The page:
Free style JI
Lou Harrison invented this term from a technique he applied first in the middle section of his piece "At The Tomb of Charles Ives" (see also Archived page on CD Baby); Instead of working with a set of fixed pitches, his concept was instead to use a set of fixed intervals regardless where this lead one. David Doty realized a midi version of a Symphony in Free Style That Mr. Harrison wrote.
In adding freedom you may be sacrificing a 'safety' of familiarity, tonality, simplicity of materials, etc. It is a dangerous and rewarding world out there. Another consideration is that unless an effort is made to restrict the range of tonalities, the numerators and denominators grow with time and become unwieldy and eventually impossible to manage. If no such effort is made, they grow linearly. One possible solution is nanotempering--using an equal temperament so high it cannot be distinguished from JI.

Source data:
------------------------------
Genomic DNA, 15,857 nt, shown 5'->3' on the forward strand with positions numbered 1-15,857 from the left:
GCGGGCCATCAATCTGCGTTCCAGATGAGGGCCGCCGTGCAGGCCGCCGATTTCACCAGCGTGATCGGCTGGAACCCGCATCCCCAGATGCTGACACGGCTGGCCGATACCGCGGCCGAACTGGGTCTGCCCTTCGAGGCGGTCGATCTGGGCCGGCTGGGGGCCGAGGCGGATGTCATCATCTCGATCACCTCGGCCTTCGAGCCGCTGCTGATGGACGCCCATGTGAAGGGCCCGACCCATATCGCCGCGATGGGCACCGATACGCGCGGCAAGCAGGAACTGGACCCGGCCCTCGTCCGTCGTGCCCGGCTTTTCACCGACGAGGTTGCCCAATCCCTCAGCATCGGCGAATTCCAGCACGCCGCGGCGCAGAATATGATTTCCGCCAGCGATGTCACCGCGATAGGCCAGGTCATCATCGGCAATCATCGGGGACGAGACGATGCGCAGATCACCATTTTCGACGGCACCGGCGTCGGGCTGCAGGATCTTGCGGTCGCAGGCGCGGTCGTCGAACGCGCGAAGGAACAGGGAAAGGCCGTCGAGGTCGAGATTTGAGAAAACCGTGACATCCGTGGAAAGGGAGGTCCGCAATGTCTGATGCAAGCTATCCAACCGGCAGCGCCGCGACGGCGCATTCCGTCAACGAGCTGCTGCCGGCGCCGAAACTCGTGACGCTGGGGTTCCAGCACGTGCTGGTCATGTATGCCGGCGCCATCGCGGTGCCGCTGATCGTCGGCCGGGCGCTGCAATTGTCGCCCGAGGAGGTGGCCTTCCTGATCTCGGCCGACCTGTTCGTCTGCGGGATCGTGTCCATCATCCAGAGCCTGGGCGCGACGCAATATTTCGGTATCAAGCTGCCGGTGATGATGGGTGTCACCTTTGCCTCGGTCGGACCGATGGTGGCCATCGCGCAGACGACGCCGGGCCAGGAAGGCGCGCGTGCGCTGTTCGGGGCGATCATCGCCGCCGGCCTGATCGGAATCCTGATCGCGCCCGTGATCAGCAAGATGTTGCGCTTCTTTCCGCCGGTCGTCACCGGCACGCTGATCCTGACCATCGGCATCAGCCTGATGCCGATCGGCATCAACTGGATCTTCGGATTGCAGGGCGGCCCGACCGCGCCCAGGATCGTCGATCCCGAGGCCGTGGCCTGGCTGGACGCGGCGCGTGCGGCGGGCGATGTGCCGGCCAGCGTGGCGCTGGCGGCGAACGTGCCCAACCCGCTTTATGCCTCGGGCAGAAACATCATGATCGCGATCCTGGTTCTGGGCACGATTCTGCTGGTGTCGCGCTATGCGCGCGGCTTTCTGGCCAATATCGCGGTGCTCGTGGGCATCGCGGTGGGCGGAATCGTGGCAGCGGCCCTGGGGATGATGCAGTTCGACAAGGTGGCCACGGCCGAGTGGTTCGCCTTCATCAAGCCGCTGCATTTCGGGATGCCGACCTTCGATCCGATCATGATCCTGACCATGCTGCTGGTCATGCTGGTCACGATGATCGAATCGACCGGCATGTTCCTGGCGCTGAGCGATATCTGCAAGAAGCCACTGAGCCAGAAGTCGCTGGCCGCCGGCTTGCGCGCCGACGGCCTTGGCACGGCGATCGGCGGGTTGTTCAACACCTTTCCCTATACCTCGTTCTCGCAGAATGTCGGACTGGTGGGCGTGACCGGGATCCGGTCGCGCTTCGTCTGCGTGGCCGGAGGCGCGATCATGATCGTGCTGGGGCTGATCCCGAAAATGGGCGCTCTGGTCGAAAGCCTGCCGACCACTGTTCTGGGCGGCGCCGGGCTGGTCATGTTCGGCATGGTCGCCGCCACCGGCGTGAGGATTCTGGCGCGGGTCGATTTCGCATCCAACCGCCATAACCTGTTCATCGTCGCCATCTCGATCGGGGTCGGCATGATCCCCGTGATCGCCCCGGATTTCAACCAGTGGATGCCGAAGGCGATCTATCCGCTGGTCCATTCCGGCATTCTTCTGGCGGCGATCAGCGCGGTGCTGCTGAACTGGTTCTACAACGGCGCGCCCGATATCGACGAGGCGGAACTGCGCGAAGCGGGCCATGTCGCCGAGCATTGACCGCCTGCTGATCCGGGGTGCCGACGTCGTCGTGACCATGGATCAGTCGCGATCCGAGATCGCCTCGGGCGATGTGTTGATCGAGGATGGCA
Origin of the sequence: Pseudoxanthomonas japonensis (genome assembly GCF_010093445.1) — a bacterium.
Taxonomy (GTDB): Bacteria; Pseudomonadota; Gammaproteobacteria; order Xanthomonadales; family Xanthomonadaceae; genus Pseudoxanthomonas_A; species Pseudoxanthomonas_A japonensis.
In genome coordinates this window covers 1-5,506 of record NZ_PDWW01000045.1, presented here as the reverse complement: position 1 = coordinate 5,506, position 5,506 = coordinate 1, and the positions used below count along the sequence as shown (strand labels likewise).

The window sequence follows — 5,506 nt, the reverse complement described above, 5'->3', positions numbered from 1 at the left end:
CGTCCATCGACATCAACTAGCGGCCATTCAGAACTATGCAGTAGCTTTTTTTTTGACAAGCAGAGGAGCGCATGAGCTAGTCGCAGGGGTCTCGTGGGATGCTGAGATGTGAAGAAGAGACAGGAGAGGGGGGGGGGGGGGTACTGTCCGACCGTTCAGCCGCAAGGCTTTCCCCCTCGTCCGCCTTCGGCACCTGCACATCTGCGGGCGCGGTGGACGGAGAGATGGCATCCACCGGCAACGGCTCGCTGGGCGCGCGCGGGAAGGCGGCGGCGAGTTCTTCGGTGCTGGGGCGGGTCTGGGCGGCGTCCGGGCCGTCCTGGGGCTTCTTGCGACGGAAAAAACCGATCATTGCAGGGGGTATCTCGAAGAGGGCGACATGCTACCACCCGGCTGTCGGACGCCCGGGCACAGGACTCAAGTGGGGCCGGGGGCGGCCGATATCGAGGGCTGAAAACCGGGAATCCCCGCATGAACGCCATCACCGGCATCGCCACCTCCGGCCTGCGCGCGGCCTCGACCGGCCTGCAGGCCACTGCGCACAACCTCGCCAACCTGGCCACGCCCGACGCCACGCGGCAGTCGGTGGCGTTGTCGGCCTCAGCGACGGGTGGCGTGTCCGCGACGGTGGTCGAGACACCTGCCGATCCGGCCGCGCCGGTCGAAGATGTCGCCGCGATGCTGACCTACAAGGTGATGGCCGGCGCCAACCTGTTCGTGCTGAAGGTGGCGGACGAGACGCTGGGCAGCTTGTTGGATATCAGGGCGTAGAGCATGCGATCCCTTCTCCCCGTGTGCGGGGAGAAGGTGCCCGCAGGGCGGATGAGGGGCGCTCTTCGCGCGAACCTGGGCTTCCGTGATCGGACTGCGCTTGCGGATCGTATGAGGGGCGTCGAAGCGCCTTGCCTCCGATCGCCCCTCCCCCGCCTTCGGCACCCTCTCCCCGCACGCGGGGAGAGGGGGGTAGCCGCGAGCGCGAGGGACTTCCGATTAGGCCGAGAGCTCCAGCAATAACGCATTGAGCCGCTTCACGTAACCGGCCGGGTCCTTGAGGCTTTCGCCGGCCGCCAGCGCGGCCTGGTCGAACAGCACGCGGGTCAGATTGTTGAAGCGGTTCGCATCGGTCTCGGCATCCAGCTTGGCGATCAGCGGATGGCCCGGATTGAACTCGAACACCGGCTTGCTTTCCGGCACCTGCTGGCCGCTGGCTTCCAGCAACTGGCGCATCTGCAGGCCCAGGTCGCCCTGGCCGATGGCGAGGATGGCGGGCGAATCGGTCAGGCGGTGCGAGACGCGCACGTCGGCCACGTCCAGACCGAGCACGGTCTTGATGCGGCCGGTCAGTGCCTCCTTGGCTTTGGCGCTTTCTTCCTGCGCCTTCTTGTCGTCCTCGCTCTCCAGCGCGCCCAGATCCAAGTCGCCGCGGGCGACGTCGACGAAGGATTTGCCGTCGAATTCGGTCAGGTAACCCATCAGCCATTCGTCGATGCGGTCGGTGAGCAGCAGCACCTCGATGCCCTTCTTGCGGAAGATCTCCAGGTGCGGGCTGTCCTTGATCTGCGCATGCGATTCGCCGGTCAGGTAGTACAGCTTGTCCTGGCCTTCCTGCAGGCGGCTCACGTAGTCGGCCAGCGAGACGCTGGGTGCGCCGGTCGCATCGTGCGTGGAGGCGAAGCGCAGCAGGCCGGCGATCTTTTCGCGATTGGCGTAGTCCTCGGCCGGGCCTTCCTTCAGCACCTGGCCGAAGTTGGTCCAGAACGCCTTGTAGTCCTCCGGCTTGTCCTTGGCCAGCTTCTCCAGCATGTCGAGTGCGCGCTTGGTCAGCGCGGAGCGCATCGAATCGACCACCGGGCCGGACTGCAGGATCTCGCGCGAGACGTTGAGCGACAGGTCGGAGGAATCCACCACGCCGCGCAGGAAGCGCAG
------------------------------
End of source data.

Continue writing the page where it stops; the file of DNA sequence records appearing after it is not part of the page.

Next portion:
Toby Twining's Chrysalid Requiem makes local use of subharmonic, harmonic, 3s-and-7s, and other subsets of JI; however its large-scale modulations wander far and never return precisely to the 1/1 begun with.
Notations which are capable of notating the whole of free-JI: